What is vaping?
Vaping equipment is also known as: electronic cigarettes, e-cigs, personal vaporisers, e-hookahs, vape pens and vapes.
By Cheryl Critchley
Vaping involves the use of an e-cigarette – a battery operated device that heats a chemical solution that users inhale. Shaped like cigarettes, cigars, pens, USB flash drives, hoodie drawstrings or other common items, e-cigarettes contain e-liquid or ‘e-juice’ that comes in enticing flavours such as chocolate, bubble gum or various fruits.E-liquids contain a range of toxic chemicals, and often contain nicotine even if they are labelled ‘nicotine free’.
Who is doing it?
While older smokers often vape to give up smoking, more young people are also vaping. In Australia between 2016 and 2019, the number of current e-cigarette users aged 15-24 rose by about 72,000 (up 95.7%) to about 147,000.
This is concerning because Research has shown a strong association between e-cigarettes use by non-smoking youth and future smoking.
Evidence is mounting that e-cigarettes are not safe.
Results from international studies indicate that they may be linked to lung disease. They don’t produce tar like conventional cigarettes, but many scientists are concerned that they can increase risk of lung disease, heart disease and cancer.
Australia’s Therapeutic Good Administration warns that the impact of wide scale e-cigarette use is not known but could be harmful.
Some overseas studies suggest that those containing nicotine may deliver unreliable doses, or contain toxic chemicals, carcinogens, or leaking nicotine.
Leaked nicotine is a poison hazard for the user and others around them, particularly children. Dangerous and lethal doses can be absorbed through the skin.
The Australian Government’s Department of Health also warns that there is not enough evidence to promote the use of e-cigarettes for smoking cessation. Nor has the TGA approved any e-cigarettes for sale to help people quit smoking.
The TGA says Nicotine Replacement Therapy products have been approved as smoking withdrawal aids, but e-cigarettes have not been assessed. This means their quality, safety and efficacy are not known.
Nicotine-free e-cigarettes have not been assessed for safety.
Hazardous substances in e-cigarette liquids and aerosols include:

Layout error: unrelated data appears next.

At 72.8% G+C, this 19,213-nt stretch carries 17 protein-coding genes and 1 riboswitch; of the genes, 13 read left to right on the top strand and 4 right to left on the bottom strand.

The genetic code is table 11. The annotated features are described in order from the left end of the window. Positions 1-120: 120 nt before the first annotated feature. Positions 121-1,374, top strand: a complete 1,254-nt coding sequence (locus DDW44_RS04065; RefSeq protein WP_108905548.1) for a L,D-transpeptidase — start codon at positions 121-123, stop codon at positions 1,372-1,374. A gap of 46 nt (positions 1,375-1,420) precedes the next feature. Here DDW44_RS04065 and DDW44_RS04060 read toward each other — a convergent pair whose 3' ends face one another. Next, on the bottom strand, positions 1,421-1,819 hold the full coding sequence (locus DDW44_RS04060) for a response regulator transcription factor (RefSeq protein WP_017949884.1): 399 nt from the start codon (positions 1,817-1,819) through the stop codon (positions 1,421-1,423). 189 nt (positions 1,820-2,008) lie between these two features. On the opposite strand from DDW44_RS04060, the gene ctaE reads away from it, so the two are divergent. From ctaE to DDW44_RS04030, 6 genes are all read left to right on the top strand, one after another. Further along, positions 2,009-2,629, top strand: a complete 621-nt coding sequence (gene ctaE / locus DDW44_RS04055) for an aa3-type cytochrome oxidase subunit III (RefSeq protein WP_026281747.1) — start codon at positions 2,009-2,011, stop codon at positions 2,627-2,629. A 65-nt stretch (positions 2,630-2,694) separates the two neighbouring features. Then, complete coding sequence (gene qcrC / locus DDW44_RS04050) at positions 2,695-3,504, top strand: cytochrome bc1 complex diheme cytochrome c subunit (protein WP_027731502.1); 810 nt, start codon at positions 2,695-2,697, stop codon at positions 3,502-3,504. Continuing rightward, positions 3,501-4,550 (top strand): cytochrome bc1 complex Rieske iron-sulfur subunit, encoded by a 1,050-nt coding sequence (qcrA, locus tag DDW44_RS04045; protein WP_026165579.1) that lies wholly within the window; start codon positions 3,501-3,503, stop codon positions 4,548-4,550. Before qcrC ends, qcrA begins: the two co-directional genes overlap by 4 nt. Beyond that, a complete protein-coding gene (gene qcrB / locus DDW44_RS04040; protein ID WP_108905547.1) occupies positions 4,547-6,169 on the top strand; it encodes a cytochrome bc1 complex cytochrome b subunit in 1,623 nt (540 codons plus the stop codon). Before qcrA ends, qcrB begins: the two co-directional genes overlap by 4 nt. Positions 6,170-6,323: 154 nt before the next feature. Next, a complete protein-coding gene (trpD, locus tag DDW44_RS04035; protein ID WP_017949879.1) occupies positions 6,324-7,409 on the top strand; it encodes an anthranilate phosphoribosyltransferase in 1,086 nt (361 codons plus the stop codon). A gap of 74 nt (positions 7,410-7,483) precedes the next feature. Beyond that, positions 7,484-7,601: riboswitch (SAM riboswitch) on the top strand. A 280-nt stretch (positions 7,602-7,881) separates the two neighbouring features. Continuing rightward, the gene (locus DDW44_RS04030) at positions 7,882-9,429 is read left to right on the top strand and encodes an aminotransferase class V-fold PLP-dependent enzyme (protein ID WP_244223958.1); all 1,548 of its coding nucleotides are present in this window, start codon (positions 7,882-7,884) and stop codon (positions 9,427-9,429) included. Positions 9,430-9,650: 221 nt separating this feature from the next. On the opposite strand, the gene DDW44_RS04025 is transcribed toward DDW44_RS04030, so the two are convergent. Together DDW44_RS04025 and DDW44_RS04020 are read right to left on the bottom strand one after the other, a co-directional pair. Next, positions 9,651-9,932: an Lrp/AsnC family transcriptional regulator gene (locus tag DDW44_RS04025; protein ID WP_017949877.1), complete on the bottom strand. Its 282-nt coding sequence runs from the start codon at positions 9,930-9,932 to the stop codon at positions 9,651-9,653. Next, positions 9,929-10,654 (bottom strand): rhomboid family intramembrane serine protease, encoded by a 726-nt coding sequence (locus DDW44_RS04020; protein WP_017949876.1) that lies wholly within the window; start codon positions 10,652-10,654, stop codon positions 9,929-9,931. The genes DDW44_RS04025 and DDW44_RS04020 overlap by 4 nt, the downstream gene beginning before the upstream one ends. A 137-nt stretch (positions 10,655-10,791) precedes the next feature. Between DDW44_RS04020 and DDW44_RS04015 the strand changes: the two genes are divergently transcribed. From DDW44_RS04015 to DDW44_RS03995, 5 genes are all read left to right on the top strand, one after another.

- acetaldehyde and acrolein, which can cause cancer
- Some chemicals that can damage DNA.
How do you get e-cigarettes?
Vapers import their nicotine from overseas.
From October 2021, they will need a prescription from an ‘authorised prescriber’ GP to legally access nicotine e-cigarettes and liquid nicotine. Child resistant closures for liquid nicotine will also be mandatory.
You can legally import nicotine-containing e-cigarettes, or the liquids used, under the Personal Importation Scheme if they are only used to help you quit smoking and you have a current valid prescription from an Australian-registered medical practitioner.
In most cases, nicotine-free e-cigarettes are legal, but this may vary between states and territories.
Most do not allow e-cigarettes use in places where cigarette smoking is also banned.For more information, the National Health and Medical Research Council (NHMRC) has an e-cigarette statement, the Australian Government has guiding principles and the CSIRO has conducted a literature review.What the expert says
Tobacco control expert Dr Michelle Jongenelis is concerned about the level of vaping by young people. “Australia has seen a tripling in e-cigarette use among adolescents and young adults,” she says.
Dr Jongenelis, a Senior Research Fellow at the Melbourne Centre for Behaviour Change in the University of Melbourne’s School of Psychological Sciences, investigates the pros and cons.
“Few youth are using the devices for smoking cessation purposes, so there really is no legitimate reason for teens and young people to be inhaling harmful chemicals that have a significant impact on their developing brain and health,” she says.
Dr Jongenelis says the new laws are encouraging and hopes they will make it harder for youth to access nicotine-containing e-liquids. “The new laws will not, however, change access to non-nicotine e-liquids,” she says. “These are also harmful, so we need to watch out for youth intake of these e-liquids too.”
Discussing vaping with your kids
- Discuss vaping with your teenager as you do with any other drugs.
- Chat to them about their desire to vape and where it is coming from.
- Is it because they are curious? Because they think it is cool?
- Discuss their beliefs about the outcomes of use.
- Above all, don’t purchase the e-cigarette or e-liquids for them!
Source: University of Melbourne behaviour change expert Dr Michelle Jongenelis